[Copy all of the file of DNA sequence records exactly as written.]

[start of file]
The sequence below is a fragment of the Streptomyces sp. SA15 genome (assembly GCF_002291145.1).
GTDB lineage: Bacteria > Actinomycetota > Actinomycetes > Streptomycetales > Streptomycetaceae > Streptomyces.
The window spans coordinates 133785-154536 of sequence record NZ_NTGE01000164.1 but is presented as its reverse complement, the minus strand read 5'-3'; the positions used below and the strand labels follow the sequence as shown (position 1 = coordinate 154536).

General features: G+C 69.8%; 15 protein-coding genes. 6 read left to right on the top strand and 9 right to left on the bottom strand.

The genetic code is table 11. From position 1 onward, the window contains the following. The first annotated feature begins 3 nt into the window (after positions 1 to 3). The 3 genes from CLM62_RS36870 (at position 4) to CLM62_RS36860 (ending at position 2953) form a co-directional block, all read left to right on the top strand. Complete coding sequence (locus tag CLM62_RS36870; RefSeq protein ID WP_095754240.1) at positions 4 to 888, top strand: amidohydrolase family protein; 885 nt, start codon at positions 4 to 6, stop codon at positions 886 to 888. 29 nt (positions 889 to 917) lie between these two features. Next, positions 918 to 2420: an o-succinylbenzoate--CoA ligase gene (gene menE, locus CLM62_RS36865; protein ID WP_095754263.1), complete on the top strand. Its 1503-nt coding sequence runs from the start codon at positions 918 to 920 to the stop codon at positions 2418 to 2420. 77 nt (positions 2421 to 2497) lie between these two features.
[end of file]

The sequence below is a fragment of the Streptomyces sp. SA15 genome (assembly GCF_002291145.1).
GTDB lineage: Bacteria > Actinomycetota > Actinomycetes > Streptomycetales > Streptomycetaceae > Streptomyces.
The window spans coordinates 133785-154536 of sequence record NZ_NTGE01000164.1 but is presented as its reverse complement, the minus strand read 5'-3'; the positions used below and the strand labels follow the sequence as shown (position 1 = coordinate 154536).

General features: G+C 69.8%; 15 protein-coding genes. 6 read left to right on the top strand and 9 right to left on the bottom strand.

The genetic code is table 11. From position 1 onward, the window contains the following. The first annotated feature begins 3 nt into the window (after positions 1 to 3). The 3 genes from CLM62_RS36870 (at position 4) to CLM62_RS36860 (ending at position 2953) form a co-directional block, all read left to right on the top strand. Complete coding sequence (locus tag CLM62_RS36870; RefSeq protein ID WP_095754240.1) at positions 4 to 888, top strand: amidohydrolase family protein; 885 nt, start codon at positions 4 to 6, stop codon at positions 886 to 888. 29 nt (positions 889 to 917) lie between these two features. Next, positions 918 to 2420: an o-succinylbenzoate--CoA ligase gene (gene menE, locus CLM62_RS36865; protein ID WP_095754263.1), complete on the top strand. Its 1503-nt coding sequence runs from the start codon at positions 918 to 920 to the stop codon at positions 2418 to 2420. 77 nt (positions 2421 to 2497) lie between these two features.